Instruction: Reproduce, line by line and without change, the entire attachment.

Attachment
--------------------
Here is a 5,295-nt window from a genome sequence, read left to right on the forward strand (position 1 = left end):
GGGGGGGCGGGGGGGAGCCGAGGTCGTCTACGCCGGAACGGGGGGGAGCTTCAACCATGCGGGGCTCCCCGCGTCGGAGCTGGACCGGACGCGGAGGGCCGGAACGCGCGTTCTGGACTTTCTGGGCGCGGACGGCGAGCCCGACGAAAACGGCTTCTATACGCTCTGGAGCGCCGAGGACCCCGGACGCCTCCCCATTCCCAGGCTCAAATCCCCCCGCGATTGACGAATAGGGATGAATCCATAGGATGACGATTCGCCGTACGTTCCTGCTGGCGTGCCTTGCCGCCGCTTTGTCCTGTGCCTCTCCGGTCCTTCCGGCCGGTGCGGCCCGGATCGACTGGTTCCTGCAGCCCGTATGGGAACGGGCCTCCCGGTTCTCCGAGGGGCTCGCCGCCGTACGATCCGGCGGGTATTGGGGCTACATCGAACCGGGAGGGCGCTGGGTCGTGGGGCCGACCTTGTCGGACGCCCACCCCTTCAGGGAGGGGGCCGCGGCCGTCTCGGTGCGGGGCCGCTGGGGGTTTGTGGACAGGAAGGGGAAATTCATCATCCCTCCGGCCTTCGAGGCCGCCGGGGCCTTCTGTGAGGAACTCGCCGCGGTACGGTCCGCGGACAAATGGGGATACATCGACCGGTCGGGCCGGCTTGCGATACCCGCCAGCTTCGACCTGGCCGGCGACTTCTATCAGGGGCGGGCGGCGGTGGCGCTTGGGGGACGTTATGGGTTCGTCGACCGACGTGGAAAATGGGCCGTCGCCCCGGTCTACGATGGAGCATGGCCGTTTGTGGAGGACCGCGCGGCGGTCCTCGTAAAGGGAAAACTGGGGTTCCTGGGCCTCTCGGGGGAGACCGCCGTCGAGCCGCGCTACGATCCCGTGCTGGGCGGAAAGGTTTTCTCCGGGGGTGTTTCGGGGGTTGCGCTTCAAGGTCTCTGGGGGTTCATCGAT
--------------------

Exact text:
Here is a 5,295-nt window from a genome sequence, read left to right on the forward strand (position 1 = left end):
GGGGGGGCGGGGGGGAGCCGAGGTCGTCTACGCCGGAACGGGGGGGAGCTTCAACCATGCGGGGCTCCCCGCGTCGGAGCTGGACCGGACGCGGAGGGCCGGAACGCGCGTTCTGGACTTTCTGGGCGCGGACGGCGAGCCCGACGAAAACGGCTTCTATACGCTCTGGAGCGCCGAGGACCCCGGACGCCTCCCCATTCCCAGGCTCAAATCCCCCCGCGATTGACGAATAGGGATGAATCCATAGGATGACGATTCGCCGTACGTTCCTGCTGGCGTGCCTTGCCGCCGCTTTGTCCTGTGCCTCTCCGGTCCTTCCGGCCGGTGCGGCCCGGATCGACTGGTTCCTGCAGCCCGTATGGGAACGGGCCTCCCGGTTCTCCGAGGGGCTCGCCGCCGTACGATCCGGCGGGTATTGGGGCTACATCGAACCGGGAGGGCGCTGGGTCGTGGGGCCGACCTTGTCGGACGCCCACCCCTTCAGGGAGGGGGCCGCGGCCGTCTCGGTGCGGGGCCGCTGGGGGTTTGTGGACAGGAAGGGGAAATTCATCATCCCTCCGGCCTTCGAGGCCGCCGGGGCCTTCTGTGAGGAACTCGCCGCGGTACGGTCCGCGGACAAATGGGGATACATCGACCGGTCGGGCCGGCTTGCGATACCCGCCAGCTTCGACCTGGCCGGCGACTTCTATCAGGGGCGGGCGGCGGTGGCGCTTGGGGGACGTTATGGGTTCGTCGACCGACGTGGAAAATGGGCCGTCGCCCCGGTCTACGATGGAGCATGGCCGTTTGTGGAGGACCGCGCGGCGGTCCTCGTAAAGGGAAAACTGGGGTTCCTGGGCCTCTCGGGGGAGACCGCCGTCGAGCCGCGCTACGATCCCGTGCTGGGCGGAAAGGTTTTCTCCGGGGGTGTTTCGGGGGTTGCGCTTCAAGGTCTCTGGGGGTTCATCGAT